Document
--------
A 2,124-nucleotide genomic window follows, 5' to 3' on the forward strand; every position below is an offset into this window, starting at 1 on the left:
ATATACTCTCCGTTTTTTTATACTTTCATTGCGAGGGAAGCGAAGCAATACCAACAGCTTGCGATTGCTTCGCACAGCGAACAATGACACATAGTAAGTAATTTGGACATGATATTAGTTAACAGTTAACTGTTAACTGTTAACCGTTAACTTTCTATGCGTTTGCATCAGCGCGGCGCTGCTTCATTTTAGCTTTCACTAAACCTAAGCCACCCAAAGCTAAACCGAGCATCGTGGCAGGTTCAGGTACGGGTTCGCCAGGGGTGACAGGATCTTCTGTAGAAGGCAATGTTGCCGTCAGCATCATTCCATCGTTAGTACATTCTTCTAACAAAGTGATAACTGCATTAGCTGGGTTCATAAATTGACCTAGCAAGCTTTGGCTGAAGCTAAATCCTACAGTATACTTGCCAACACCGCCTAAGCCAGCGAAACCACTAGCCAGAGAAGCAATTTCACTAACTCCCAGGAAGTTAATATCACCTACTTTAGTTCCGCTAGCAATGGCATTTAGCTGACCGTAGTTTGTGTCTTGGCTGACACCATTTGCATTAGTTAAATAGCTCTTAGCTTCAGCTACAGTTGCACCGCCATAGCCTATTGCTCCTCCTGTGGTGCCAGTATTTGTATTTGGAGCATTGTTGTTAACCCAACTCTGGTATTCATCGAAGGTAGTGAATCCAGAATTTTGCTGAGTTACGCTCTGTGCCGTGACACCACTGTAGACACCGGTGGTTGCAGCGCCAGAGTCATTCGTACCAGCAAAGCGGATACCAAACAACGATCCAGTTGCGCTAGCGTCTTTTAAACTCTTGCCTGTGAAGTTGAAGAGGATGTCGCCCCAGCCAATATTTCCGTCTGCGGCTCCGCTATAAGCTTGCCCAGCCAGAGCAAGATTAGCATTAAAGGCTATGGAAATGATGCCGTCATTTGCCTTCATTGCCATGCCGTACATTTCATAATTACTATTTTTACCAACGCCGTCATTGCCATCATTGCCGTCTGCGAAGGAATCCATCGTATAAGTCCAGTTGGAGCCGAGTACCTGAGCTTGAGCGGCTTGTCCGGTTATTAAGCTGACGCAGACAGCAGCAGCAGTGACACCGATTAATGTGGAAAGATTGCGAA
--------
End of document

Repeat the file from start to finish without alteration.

A 2,124-nucleotide genomic window follows, 5' to 3' on the forward strand; every position below is an offset into this window, starting at 1 on the left:
ATATACTCTCCGTTTTTTTATACTTTCATTGCGAGGGAAGCGAAGCAATACCAACAGCTTGCGATTGCTTCGCACAGCGAACAATGACACATAGTAAGTAATTTGGACATGATATTAGTTAACAGTTAACTGTTAACTGTTAACCGTTAACTTTCTATGCGTTTGCATCAGCGCGGCGCTGCTTCATTTTAGCTTTCACTAAACCTAAGCCACCCAAAGCTAAACCGAGCATCGTGGCAGGTTCAGGTACGGGTTCGCCAGGGGTGACAGGATCTTCTGTAGAAGGCAATGTTGCCGTCAGCATCATTCCATCGTTAGTACATTCTTCTAACAAAGTGATAACTGCATTAGCTGGGTTCATAAATTGACCTAGCAAGCTTTGGCTGAAGCTAAATCCTACAGTATACTTGCCAACACCGCCTAAGCCAGCGAAACCACTAGCCAGAGAAGCAATTTCACTAACTCCCAGGAAGTTAATATCACCTACTTTAGTTCCGCTAGCAATGGCATTTAGCTGACCGTAGTTTGTGTCTTGGCTGACACCATTTGCATTAGTTAAATAGCTCTTAGCTTCAGCTACAGTTGCACCGCCATAGCCTATTGCTCCTCCTGTGGTGCCAGTATTTGTATTTGGAGCATTGTTGTTAACCCAACTCTGGTATTCATCGAAGGTAGTGAATCCAGAATTTTGCTGAGTTACGCTCTGTGCCGTGACACCACTGTAGACACCGGTGGTTGCAGCGCCAGAGTCATTCGTACCAGCAAAGCGGATACCAAACAACGATCCAGTTGCGCTAGCGTCTTTTAAACTCTTGCCTGTGAAGTTGAAGAGGATGTCGCCCCAGCCAATATTTCCGTCTGCGGCTCCGCTATAAGCTTGCCCAGCCAGAGCAAGATTAGCATTAAAGGCTATGGAAATGATGCCGTCATTTGCCTTCATTGCCATGCCGTACATTTCATAATTACTATTTTTACCAACGCCGTCATTGCCATCATTGCCGTCTGCGAAGGAATCCATCGTATAAGTCCAGTTGGAGCCGAGTACCTGAGCTTGAGCGGCTTGTCCGGTTATTAAGCTGACGCAGACAGCAGCAGCAGTGACACCGATTAATGTGGAAAGATTGCGAA